A proposal to manage tourism along the Great Ocean Road using a parking permit scheme received a mixed reaction, including support from a tour operator.
MP Richard Riordan, who put the idea forward, said charging visitors through permits would allow councils to use the proceeds to upgrade parking and toilets at iconic spots like the Twelve Apostles.
Go West Tours managing director Terry Smit, who operates daily bus trips from Melbourne to the Twelve Apostles, said he was open to ensuring guests contributed more to economic development.
“It’s widely acknowledged that most visitors to Port Campbell National Park don’t contribute anything to the local economy,” he said.
“I’m not averse to lateral thinking around raising revenue but I’d need to know a lot more details before I’d give it a tick or a cross.”
Mr Smit said as long as any scheme to charge visitors was reasonable and operators were given plenty of notice, he supported the idea.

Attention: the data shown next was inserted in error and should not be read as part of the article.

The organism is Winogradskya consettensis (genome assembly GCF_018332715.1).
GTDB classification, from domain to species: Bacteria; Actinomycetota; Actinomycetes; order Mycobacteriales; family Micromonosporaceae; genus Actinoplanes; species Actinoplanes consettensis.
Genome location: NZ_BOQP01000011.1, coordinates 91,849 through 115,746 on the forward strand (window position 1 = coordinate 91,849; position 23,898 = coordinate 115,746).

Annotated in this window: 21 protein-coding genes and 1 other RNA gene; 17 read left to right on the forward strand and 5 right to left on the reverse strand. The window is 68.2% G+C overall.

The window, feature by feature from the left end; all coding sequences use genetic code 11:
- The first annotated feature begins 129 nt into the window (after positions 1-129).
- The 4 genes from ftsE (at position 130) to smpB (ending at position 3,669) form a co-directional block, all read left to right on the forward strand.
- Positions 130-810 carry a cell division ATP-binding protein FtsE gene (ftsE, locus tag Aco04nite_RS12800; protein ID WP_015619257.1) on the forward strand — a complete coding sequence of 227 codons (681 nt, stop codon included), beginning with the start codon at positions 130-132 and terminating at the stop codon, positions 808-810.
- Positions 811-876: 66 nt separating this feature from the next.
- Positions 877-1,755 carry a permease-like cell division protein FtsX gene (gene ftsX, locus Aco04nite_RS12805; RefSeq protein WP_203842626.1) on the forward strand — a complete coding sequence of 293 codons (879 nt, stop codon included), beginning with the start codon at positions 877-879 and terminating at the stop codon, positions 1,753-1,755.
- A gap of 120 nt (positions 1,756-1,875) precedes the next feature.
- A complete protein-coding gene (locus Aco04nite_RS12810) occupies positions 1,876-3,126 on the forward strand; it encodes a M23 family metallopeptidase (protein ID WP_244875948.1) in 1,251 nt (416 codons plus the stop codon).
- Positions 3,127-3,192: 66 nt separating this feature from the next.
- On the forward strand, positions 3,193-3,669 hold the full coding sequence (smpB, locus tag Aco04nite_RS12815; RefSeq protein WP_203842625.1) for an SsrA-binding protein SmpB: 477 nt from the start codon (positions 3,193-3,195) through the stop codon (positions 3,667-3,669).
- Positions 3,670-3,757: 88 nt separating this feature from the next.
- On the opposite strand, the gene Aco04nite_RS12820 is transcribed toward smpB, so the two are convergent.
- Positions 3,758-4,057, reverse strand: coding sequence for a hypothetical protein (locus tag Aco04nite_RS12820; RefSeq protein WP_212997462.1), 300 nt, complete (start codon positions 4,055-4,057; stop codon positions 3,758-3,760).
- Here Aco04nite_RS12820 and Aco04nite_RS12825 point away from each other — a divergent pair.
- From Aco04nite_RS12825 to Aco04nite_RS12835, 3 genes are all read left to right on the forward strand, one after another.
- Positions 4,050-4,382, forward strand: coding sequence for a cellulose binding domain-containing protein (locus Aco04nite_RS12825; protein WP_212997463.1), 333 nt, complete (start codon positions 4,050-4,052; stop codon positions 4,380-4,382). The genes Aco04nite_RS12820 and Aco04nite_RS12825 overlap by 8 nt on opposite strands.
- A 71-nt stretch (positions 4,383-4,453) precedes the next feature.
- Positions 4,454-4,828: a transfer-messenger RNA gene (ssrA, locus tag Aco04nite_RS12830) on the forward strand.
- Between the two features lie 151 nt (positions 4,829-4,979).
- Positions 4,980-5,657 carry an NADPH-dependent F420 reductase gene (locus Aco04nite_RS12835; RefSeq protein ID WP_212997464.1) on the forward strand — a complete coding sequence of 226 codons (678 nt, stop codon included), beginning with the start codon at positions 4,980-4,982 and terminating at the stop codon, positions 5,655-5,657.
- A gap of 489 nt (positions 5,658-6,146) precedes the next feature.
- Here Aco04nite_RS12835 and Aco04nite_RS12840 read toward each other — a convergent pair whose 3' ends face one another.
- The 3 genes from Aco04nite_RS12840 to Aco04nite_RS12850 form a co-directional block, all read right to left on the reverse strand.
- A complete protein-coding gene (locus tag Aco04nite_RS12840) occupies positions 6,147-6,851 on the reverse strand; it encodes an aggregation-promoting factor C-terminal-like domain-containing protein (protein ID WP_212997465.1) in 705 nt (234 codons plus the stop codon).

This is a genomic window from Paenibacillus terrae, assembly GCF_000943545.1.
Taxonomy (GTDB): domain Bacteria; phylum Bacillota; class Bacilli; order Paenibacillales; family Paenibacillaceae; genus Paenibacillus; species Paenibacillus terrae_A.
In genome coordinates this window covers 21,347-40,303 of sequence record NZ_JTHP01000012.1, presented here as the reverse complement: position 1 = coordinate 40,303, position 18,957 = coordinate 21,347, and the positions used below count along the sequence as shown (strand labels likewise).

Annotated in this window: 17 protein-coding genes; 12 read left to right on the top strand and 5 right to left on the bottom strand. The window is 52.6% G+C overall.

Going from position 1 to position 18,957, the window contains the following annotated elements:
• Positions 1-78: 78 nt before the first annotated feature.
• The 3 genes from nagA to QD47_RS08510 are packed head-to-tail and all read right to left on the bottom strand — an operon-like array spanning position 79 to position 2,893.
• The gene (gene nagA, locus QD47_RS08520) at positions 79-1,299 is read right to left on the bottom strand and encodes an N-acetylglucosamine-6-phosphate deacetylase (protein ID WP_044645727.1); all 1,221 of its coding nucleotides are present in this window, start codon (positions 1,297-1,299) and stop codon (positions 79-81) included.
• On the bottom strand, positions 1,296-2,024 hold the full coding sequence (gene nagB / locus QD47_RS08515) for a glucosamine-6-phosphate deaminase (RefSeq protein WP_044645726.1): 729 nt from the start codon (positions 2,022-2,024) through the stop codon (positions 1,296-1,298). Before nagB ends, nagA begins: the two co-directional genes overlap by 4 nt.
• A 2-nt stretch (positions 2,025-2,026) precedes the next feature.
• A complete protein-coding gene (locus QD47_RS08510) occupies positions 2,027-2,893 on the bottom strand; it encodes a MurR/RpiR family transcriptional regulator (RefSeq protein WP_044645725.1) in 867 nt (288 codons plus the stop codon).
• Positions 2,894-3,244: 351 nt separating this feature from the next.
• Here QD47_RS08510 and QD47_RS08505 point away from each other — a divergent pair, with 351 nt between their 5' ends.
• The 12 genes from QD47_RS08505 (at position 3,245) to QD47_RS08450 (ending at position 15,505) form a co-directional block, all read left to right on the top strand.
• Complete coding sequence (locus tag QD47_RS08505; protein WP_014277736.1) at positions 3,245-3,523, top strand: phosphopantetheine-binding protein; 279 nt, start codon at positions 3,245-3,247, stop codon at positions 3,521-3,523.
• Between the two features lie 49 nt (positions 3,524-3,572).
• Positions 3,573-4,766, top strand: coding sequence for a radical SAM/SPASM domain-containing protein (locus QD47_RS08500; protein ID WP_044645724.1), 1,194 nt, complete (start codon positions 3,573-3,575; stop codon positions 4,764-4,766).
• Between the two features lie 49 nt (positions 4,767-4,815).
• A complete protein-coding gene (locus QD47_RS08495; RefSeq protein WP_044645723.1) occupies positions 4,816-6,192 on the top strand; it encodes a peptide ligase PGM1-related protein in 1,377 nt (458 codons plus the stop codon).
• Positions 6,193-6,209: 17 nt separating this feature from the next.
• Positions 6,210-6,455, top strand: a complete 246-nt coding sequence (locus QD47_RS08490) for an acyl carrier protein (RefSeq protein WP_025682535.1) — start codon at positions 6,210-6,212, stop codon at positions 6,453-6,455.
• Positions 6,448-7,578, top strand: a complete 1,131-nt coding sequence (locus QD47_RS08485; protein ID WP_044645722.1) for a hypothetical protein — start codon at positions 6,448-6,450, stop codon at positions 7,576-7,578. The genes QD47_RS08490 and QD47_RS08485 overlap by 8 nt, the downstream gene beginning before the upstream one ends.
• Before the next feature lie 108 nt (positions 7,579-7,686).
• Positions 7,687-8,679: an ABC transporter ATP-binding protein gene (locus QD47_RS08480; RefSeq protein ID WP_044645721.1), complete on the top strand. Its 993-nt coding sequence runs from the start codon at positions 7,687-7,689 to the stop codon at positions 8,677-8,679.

He said on a recent trip to Yosemite National Park in the United States, he had the option of paying a flat fee for a multi-day pass or paying one fee ($US80 per person) to access all national parks.
Mr Smit said a similar system could be considered in Victoria.
He also said an option could be to charge a toll on the Great Ocean Road that allowed an exemption for local residents.
“There’s no question there are capacity issues,” Mr Smit said. “Most people wouldn’t mind paying for the maintenance and upkeep of appropriate facilities in national parks.
“I’m not averse to a parking permit per se, but I wouldn't want to see a situation where people are driving around trying to dodge the parking inspectors.
“What you can’t have is a situation where people are parking illegally in order to try to avoid fees.”
The tour company director said under a system charging per person, the fee would need to be “moderate”.
Readers of The Standard who participated in an online poll mostly disagreed that parking permits were the solution to issues associated with the tourist spot’s growing popularity.
Of the 67 votes recorded at the time of publication, 62.69 per cent were ‘no’ (42 votes), 29.85 per cent were ‘yes’ (20 votes) and 7.46 per cent were ‘undecided’ (five votes).